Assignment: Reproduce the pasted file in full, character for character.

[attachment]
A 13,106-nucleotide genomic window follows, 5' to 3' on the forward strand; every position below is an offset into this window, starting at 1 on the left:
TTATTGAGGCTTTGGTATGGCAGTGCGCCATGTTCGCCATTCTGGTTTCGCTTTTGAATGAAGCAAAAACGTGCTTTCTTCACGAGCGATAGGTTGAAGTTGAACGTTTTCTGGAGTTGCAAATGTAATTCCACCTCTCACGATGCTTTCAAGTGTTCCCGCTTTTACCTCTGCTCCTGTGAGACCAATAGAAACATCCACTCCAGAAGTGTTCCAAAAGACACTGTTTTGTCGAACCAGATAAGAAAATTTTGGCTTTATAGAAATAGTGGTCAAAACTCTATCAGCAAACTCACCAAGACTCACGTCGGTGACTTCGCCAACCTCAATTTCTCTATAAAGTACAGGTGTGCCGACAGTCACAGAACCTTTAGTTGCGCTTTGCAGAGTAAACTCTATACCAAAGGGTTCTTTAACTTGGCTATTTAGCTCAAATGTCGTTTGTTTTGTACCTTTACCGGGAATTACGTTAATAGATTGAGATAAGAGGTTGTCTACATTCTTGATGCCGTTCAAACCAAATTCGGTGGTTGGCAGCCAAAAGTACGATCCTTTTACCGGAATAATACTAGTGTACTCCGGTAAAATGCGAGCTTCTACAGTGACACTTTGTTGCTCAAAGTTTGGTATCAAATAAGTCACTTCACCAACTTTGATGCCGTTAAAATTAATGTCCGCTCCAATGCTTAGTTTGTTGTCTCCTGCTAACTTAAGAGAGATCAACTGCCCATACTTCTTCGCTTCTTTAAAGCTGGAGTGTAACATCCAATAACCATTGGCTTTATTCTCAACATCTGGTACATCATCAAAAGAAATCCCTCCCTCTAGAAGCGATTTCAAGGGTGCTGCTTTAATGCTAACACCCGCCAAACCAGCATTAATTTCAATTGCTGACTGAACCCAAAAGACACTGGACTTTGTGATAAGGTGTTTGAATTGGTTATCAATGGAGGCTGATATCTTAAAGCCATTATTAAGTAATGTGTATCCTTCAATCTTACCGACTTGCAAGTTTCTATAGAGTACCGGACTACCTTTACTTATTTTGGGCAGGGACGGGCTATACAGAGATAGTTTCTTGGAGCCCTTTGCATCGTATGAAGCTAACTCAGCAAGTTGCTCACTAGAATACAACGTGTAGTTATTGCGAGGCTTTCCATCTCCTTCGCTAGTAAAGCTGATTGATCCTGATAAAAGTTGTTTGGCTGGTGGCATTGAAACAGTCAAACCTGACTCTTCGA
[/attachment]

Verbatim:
A 13,106-nucleotide genomic window follows, 5' to 3' on the forward strand; every position below is an offset into this window, starting at 1 on the left:
TTATTGAGGCTTTGGTATGGCAGTGCGCCATGTTCGCCATTCTGGTTTCGCTTTTGAATGAAGCAAAAACGTGCTTTCTTCACGAGCGATAGGTTGAAGTTGAACGTTTTCTGGAGTTGCAAATGTAATTCCACCTCTCACGATGCTTTCAAGTGTTCCCGCTTTTACCTCTGCTCCTGTGAGACCAATAGAAACATCCACTCCAGAAGTGTTCCAAAAGACACTGTTTTGTCGAACCAGATAAGAAAATTTTGGCTTTATAGAAATAGTGGTCAAAACTCTATCAGCAAACTCACCAAGACTCACGTCGGTGACTTCGCCAACCTCAATTTCTCTATAAAGTACAGGTGTGCCGACAGTCACAGAACCTTTAGTTGCGCTTTGCAGAGTAAACTCTATACCAAAGGGTTCTTTAACTTGGCTATTTAGCTCAAATGTCGTTTGTTTTGTACCTTTACCGGGAATTACGTTAATAGATTGAGATAAGAGGTTGTCTACATTCTTGATGCCGTTCAAACCAAATTCGGTGGTTGGCAGCCAAAAGTACGATCCTTTTACCGGAATAATACTAGTGTACTCCGGTAAAATGCGAGCTTCTACAGTGACACTTTGTTGCTCAAAGTTTGGTATCAAATAAGTCACTTCACCAACTTTGATGCCGTTAAAATTAATGTCCGCTCCAATGCTTAGTTTGTTGTCTCCTGCTAACTTAAGAGAGATCAACTGCCCATACTTCTTCGCTTCTTTAAAGCTGGAGTGTAACATCCAATAACCATTGGCTTTATTCTCAACATCTGGTACATCATCAAAAGAAATCCCTCCCTCTAGAAGCGATTTCAAGGGTGCTGCTTTAATGCTAACACCCGCCAAACCAGCATTAATTTCAATTGCTGACTGAACCCAAAAGACACTGGACTTTGTGATAAGGTGTTTGAATTGGTTATCAATGGAGGCTGATATCTTAAAGCCATTATTAAGTAATGTGTATCCTTCAATCTTACCGACTTGCAAGTTTCTATAGAGTACCGGACTACCTTTACTTATTTTGGGCAGGGACGGGCTATACAGAGATAGTTTCTTGGAGCCCTTTGCATCGTATGAAGCTAACTCAGCAAGTTGCTCACTAGAATACAACGTGTAGTTATTGCGAGGCTTTCCATCTCCTTCGCTAGTAAAGCTGATTGATCCTGATAAAAGTTGTTTGGCTGGTGGCATTGAAACAGTCAAACCTGACTCTTCGA